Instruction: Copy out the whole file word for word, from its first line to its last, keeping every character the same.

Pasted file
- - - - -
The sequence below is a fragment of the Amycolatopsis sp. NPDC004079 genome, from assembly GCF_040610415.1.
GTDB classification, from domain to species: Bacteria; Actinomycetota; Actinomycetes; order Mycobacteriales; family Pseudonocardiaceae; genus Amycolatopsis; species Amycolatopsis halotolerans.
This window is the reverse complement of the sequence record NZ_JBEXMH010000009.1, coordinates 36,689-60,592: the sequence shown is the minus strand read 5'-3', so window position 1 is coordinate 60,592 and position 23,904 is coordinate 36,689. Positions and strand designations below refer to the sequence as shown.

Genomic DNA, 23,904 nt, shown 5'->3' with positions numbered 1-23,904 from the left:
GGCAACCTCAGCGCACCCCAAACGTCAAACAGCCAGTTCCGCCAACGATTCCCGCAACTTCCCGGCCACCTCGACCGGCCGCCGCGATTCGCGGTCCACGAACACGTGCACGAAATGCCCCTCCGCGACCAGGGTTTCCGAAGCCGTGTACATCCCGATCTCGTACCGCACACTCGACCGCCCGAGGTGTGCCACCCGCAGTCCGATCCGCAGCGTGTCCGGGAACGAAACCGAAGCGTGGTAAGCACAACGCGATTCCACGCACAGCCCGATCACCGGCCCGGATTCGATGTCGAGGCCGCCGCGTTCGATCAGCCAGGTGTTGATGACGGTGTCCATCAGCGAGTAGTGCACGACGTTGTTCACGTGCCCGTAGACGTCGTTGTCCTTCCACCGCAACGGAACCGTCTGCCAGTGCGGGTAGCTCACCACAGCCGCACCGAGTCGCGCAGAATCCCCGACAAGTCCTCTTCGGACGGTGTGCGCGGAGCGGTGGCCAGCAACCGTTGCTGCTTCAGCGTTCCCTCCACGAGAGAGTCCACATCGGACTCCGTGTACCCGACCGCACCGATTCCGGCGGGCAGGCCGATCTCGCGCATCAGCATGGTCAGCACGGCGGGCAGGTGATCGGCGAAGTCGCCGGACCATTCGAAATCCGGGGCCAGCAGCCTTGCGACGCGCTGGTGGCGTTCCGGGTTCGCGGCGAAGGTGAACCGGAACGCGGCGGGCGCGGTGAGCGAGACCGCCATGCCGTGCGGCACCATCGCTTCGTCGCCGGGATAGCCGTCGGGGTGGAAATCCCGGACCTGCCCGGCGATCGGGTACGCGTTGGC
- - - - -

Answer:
The sequence below is a fragment of the Amycolatopsis sp. NPDC004079 genome, from assembly GCF_040610415.1.
GTDB classification, from domain to species: Bacteria; Actinomycetota; Actinomycetes; order Mycobacteriales; family Pseudonocardiaceae; genus Amycolatopsis; species Amycolatopsis halotolerans.
This window is the reverse complement of the sequence record NZ_JBEXMH010000009.1, coordinates 36,689-60,592: the sequence shown is the minus strand read 5'-3', so window position 1 is coordinate 60,592 and position 23,904 is coordinate 36,689. Positions and strand designations below refer to the sequence as shown.

Genomic DNA, 23,904 nt, shown 5'->3' with positions numbered 1-23,904 from the left:
GGCAACCTCAGCGCACCCCAAACGTCAAACAGCCAGTTCCGCCAACGATTCCCGCAACTTCCCGGCCACCTCGACCGGCCGCCGCGATTCGCGGTCCACGAACACGTGCACGAAATGCCCCTCCGCGACCAGGGTTTCCGAAGCCGTGTACATCCCGATCTCGTACCGCACACTCGACCGCCCGAGGTGTGCCACCCGCAGTCCGATCCGCAGCGTGTCCGGGAACGAAACCGAAGCGTGGTAAGCACAACGCGATTCCACGCACAGCCCGATCACCGGCCCGGATTCGATGTCGAGGCCGCCGCGTTCGATCAGCCAGGTGTTGATGACGGTGTCCATCAGCGAGTAGTGCACGACGTTGTTCACGTGCCCGTAGACGTCGTTGTCCTTCCACCGCAACGGAACCGTCTGCCAGTGCGGGTAGCTCACCACAGCCGCACCGAGTCGCGCAGAATCCCCGACAAGTCCTCTTCGGACGGTGTGCGCGGAGCGGTGGCCAGCAACCGTTGCTGCTTCAGCGTTCCCTCCACGAGAGAGTCCACATCGGACTCCGTGTACCCGACCGCACCGATTCCGGCGGGCAGGCCGATCTCGCGCATCAGCATGGTCAGCACGGCGGGCAGGTGATCGGCGAAGTCGCCGGACCATTCGAAATCCGGGGCCAGCAGCCTTGCGACGCGCTGGTGGCGTTCCGGGTTCGCGGCGAAGGTGAACCGGAACGCGGCGGGCGCGGTGAGCGAGACCGCCATGCCGTGCGGCACCATCGCTTCGTCGCCGGGATAGCCGTCGGGGTGGAAATCCCGGACCTGCCCGGCGATCGGGTACGCGTTGGC